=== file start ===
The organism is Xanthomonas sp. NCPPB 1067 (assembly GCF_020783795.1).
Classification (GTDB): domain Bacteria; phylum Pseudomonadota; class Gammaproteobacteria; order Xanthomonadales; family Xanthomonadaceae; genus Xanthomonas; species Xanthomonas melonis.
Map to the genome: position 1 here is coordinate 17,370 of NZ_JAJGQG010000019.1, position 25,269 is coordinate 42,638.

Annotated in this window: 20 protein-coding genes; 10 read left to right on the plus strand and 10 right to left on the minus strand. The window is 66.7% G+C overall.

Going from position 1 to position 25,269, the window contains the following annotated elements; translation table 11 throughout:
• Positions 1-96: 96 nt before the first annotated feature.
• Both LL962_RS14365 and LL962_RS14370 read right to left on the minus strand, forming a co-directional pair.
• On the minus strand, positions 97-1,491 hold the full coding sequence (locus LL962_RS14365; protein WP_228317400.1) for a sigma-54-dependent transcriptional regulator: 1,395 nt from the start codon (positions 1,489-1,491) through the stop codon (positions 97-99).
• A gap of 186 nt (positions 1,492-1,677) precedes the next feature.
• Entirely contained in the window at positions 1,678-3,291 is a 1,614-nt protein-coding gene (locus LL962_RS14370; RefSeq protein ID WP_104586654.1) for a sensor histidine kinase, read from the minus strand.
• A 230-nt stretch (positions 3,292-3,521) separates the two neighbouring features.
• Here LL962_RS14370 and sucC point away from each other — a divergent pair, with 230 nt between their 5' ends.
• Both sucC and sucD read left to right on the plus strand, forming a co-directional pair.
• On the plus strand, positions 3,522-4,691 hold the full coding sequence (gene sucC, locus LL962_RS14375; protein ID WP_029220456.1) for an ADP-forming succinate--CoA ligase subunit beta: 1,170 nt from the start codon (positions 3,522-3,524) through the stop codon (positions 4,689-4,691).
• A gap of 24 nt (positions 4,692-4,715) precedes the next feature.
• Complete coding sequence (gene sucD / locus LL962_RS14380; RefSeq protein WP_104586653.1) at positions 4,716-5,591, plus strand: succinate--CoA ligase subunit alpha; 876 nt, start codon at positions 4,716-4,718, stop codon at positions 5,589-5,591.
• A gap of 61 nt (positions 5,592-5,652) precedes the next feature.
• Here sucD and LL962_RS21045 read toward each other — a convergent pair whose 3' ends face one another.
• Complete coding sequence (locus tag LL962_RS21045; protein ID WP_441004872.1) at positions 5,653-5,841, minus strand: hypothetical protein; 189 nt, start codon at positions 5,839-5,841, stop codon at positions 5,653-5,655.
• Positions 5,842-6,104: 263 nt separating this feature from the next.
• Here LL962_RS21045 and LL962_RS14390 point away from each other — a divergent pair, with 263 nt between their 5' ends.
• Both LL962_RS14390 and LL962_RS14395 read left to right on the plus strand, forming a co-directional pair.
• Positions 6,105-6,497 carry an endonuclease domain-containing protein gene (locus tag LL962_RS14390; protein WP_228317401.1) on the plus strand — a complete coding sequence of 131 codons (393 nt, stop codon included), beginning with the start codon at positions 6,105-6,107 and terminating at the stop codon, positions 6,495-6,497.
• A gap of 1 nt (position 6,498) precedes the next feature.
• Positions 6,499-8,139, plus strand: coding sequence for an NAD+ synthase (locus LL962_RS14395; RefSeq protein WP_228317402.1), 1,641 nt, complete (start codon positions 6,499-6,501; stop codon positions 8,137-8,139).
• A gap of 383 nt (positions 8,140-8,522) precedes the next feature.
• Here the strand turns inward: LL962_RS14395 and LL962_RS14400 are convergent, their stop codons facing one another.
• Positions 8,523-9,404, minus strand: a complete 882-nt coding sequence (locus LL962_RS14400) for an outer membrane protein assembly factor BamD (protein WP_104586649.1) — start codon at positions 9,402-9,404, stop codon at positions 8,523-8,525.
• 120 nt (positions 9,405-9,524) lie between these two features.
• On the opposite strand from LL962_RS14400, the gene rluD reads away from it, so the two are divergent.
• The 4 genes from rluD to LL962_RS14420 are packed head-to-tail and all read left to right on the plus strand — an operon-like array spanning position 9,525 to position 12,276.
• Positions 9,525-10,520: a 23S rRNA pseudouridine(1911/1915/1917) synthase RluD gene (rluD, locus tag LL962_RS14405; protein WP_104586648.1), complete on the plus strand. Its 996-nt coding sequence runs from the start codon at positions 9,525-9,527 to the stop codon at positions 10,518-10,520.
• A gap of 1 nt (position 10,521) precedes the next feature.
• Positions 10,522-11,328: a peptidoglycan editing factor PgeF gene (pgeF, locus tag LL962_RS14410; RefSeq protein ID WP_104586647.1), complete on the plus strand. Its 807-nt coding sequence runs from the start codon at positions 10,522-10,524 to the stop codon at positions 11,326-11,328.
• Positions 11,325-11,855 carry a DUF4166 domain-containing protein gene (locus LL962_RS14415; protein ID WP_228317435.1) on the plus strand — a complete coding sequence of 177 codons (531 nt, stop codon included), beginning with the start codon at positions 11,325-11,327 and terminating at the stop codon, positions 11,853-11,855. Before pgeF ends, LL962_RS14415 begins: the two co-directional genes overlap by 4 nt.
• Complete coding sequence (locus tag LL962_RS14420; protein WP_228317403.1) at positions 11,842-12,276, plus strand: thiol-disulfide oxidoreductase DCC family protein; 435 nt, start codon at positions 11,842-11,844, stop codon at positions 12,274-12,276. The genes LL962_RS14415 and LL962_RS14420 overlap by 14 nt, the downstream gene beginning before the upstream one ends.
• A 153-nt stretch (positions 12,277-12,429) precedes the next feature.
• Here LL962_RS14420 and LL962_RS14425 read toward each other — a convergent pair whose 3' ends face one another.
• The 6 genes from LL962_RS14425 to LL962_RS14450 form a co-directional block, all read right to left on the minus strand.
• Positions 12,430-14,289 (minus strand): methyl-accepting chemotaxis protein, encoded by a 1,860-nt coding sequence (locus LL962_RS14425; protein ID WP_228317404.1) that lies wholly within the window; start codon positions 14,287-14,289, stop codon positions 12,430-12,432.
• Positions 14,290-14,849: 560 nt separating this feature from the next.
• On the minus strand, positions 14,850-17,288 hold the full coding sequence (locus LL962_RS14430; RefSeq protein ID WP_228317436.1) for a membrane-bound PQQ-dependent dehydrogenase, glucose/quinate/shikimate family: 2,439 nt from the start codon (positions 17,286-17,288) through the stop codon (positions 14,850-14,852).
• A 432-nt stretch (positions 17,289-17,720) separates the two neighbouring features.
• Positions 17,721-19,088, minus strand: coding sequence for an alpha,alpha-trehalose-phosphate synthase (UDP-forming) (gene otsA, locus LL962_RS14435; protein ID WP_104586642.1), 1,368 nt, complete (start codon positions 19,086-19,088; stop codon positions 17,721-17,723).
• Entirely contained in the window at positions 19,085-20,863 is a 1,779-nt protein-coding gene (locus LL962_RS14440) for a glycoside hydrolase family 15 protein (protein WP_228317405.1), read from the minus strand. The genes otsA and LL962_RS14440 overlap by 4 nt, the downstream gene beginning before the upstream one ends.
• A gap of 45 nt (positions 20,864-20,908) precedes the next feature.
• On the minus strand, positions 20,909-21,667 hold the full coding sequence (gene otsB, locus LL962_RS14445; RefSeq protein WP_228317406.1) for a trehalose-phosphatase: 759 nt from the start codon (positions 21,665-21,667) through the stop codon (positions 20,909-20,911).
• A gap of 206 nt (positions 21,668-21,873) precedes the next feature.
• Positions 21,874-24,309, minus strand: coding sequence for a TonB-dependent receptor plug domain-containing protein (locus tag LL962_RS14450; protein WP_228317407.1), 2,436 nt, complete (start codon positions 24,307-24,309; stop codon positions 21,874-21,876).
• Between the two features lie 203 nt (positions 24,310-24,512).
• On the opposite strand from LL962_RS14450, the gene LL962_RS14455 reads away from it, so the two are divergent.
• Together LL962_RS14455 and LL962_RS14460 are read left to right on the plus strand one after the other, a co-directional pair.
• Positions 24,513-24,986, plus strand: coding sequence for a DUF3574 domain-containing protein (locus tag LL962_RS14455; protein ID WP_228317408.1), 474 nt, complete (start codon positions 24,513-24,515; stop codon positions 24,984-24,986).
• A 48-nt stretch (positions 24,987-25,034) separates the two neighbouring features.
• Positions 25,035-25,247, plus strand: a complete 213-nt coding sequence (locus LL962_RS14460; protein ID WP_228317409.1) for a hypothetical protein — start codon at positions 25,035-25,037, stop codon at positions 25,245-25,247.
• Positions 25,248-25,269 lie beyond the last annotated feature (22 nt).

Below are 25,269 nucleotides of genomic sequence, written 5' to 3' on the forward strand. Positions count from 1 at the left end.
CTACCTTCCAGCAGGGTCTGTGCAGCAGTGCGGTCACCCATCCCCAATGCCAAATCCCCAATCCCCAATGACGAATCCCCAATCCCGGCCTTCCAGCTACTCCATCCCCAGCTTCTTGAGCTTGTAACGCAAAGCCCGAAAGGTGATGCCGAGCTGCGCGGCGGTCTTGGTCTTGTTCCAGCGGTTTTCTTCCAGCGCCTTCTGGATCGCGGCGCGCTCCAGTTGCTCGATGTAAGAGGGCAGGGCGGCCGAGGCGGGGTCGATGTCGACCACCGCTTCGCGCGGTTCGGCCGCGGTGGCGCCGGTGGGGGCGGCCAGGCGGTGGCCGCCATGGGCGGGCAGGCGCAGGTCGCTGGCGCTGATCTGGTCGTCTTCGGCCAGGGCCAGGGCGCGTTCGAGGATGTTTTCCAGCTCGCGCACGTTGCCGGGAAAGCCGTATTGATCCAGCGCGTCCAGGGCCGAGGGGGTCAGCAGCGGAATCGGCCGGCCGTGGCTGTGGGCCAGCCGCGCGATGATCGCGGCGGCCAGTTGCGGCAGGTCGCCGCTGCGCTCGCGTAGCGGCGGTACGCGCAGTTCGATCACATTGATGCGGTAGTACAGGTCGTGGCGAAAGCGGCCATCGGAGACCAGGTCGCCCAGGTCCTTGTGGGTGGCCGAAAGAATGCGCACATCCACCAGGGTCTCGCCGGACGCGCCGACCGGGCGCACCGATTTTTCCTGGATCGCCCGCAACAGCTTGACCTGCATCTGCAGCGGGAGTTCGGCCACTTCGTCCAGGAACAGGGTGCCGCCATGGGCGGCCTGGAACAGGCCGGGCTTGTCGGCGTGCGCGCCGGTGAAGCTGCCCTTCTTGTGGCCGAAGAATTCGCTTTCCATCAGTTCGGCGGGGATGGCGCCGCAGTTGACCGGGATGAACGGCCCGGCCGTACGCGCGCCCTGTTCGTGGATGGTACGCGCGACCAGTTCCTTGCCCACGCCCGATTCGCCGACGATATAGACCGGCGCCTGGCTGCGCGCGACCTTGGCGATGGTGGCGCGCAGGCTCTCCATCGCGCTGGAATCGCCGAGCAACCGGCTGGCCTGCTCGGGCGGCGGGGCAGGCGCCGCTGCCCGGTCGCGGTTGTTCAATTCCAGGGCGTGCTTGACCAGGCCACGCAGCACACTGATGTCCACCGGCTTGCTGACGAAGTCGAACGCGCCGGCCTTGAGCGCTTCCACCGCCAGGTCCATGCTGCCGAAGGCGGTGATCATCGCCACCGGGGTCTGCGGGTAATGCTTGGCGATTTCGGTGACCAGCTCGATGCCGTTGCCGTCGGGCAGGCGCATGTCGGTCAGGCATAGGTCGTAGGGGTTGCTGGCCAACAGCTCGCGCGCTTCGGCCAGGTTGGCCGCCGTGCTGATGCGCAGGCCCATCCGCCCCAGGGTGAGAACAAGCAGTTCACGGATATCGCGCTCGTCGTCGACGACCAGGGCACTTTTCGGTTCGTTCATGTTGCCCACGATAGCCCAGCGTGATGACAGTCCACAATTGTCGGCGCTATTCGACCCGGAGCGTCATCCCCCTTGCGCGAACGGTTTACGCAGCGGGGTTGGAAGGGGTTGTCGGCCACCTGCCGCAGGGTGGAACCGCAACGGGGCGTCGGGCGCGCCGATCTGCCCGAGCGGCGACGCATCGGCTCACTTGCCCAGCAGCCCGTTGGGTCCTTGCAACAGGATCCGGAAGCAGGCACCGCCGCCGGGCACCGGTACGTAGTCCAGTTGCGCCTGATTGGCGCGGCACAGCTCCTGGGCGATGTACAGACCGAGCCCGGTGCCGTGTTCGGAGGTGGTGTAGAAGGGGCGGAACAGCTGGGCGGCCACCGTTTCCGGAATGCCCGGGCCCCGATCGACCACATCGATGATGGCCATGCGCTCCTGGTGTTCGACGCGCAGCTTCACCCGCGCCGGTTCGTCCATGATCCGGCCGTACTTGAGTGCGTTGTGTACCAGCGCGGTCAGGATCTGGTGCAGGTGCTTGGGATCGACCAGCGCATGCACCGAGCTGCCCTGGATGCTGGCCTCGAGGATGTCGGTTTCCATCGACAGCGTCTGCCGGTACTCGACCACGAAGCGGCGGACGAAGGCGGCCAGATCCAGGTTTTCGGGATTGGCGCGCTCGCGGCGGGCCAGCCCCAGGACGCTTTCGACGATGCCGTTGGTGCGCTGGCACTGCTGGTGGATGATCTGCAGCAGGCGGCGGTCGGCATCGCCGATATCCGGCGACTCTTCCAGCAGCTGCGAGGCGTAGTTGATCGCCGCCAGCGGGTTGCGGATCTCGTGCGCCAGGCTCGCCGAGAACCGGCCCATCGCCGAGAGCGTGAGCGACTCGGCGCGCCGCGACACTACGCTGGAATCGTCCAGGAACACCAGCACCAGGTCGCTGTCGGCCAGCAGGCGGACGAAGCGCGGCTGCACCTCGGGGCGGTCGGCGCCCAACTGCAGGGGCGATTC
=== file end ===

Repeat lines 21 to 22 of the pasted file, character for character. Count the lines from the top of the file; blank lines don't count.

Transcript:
• Here LL962_RS21045 and LL962_RS14390 point away from each other — a divergent pair, with 263 nt between their 5' ends.
• Both LL962_RS14390 and LL962_RS14395 read left to right on the plus strand, forming a co-directional pair.